Unnecessary Roughness

Workers’ comp lawyer Benjamin Boscolo represents plumbers, bus drivers and Baltimore Ravens

Published in 2011 Maryland Super Lawyers — January 2011

Benjamin Boscolo believes it was a stroke of luck that led him to his gig at ChasenBoscolo in Greenbelt. He’s right—about the stroke. He grew up near a golf course, played often with his brother, and it was on the links that he encountered people who, unbeknownst to them, helped inform the young Boscolo’s decisions about his future.

“I noticed the people who could play golf during the weekdays were doctors, lawyers and business owners,” he says. “It seemed being a lawyer was a great way to have control over your life.

“Even more so, there was just something about standing up and arguing for people that sounded like a lot of fun.”

But it was hard work, not luck, that got him into college. “I worked two jobs during the summers, one on the road as a laborer during the day, and at night, as a nurse’s aide in a retirement home,” he says. “The money got me to Lafayette [College], and at Lafayette I got the academic keys to go to law school at American University.”

But the key to his ideal practice area didn’t quite fit the lock. “I was a bit of a tree hugger as a young man and wanted to save the environment,” he says. “So I focused on that until my second year [of law school], when I found that the only jobs in the world of environmental law entailed me telling companies exactly how many trees they could cut down before they broke the law.”

So he switched gears and enrolled in a legal clinic in which he represented inmates and the problems they encountered behind bars. It was while cross-examining an expert in a Baltimore County trial that centered on an abused resident of a state mental institution that he had an epiphany. “I realized there was only one kind of lawyer I wanted to be,” Boscolo says. “One who was always on his feet.”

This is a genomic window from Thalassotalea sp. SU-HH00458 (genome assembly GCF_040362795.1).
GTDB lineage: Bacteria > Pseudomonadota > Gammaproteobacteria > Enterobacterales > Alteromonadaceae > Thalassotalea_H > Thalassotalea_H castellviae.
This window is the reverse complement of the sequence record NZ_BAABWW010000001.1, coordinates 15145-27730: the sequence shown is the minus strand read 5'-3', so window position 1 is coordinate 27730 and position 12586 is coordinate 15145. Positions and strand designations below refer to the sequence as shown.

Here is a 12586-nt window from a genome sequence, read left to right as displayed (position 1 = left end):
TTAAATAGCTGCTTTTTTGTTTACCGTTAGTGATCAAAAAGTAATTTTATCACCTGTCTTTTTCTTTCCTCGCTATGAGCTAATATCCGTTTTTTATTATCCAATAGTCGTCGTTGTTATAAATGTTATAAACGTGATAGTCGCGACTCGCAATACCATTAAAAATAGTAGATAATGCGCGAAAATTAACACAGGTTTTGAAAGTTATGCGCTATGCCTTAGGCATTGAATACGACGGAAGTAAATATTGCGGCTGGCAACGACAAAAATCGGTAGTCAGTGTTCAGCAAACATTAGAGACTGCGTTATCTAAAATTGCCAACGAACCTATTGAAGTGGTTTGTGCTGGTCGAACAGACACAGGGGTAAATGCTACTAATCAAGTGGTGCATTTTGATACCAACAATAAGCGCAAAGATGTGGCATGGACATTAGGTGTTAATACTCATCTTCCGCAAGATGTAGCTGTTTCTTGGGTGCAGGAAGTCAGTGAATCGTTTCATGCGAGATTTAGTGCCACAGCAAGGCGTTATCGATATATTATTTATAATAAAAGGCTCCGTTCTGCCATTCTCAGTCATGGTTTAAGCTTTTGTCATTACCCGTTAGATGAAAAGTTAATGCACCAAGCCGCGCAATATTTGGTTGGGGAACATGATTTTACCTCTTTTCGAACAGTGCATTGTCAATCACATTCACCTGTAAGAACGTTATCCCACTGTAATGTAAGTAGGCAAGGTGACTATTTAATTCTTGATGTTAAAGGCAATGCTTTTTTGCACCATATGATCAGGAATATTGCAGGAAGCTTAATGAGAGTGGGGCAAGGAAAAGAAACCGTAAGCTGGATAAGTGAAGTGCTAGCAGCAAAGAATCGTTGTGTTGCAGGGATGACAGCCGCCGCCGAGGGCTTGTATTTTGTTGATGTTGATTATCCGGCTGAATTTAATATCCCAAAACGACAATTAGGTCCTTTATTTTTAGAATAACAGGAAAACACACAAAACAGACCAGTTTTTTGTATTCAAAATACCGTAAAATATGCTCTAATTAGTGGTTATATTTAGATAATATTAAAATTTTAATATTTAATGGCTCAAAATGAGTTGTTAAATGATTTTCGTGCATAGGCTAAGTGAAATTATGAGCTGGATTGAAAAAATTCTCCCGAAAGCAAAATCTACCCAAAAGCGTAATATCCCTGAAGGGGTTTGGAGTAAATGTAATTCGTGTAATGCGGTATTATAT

He clerked for a Title VII firm, representing people in sex, age and race discrimination cases, but, he says, “My job was making me grumpy, and by association, I was making my brother, who lived with me, miserable.”

His brother, a claims adjuster, had just settled a case with workers’ compensation lawyer Barry Chasen, whom he thought would get along great with Boscolo.

“Very good things happened,” Boscolo says. “Barry is a family man, who was up on his feet every day for his clients. It was completely up my alley. Little did I know how much I’d fall in love with representing folks who worked for a living.”

His clients include doctors, bus operators, plumbers, iron workers … and professional athletes. He’s represented members of the Baltimore Ravens and Washington Redskins, the Washington Capitals and D.C. United. “Being a frustrated, mediocre athlete, nothing could be more interesting to me than combining the law, which I love, with sports,” he says.

He even filed a workers’ comp claim with World Wrestling Entertainment (WWE, formerly the WWF) in 2004 on behalf of Bret “The Hitman” Hart. “Bret suffered a really bad concussion at the MCI Center [now the Verizon Center],” Boscolo says. “He had a contract under which he was an employee and covered by workers’ comp, but he lived in Canada, the WWF was headquartered in Georgia, and the injury happened in D.C.”

Boscolo made the claim in D.C., which he thought was the most favorable locale. “I tried to secure D.C. jurisdiction over the claim, arguing that by virtue, his being the reigning WWF champ, he had a virtual presence in the D.C. area on a daily basis, with figurines, television revenues, merchandise, etc.” Boscolo lost the case, although it did garner a lot of press.

But he won on behalf of Ty Jones, a top Chicago Blackhawks minor league hockey prospect who suffered a career-ending shoulder injury while fighting on the ice. Jones’ employer, the Norfolk Admirals minor league hockey team, refused to pay workers’ compensation on the basis that he intentionally got into the fight.

“I argued that fighting is part of your employment as a hockey player. When you’re told to go after the other team’s leading scorer, you do it,” Boscolo says, adding with a laugh, “I got a lot of calls from Canadian sports journalists after that one.”

So is repping athletes glamorous work? “It’s really not any different representing a professional athlete than it is any other worker,” Boscolo says. “Like anyone, most pro athletes don’t know or understand their rights when injured on the job. In the end, it doesn’t matter what the person does—when you help someone gain control of their life, it’s the most rewarding thing.”

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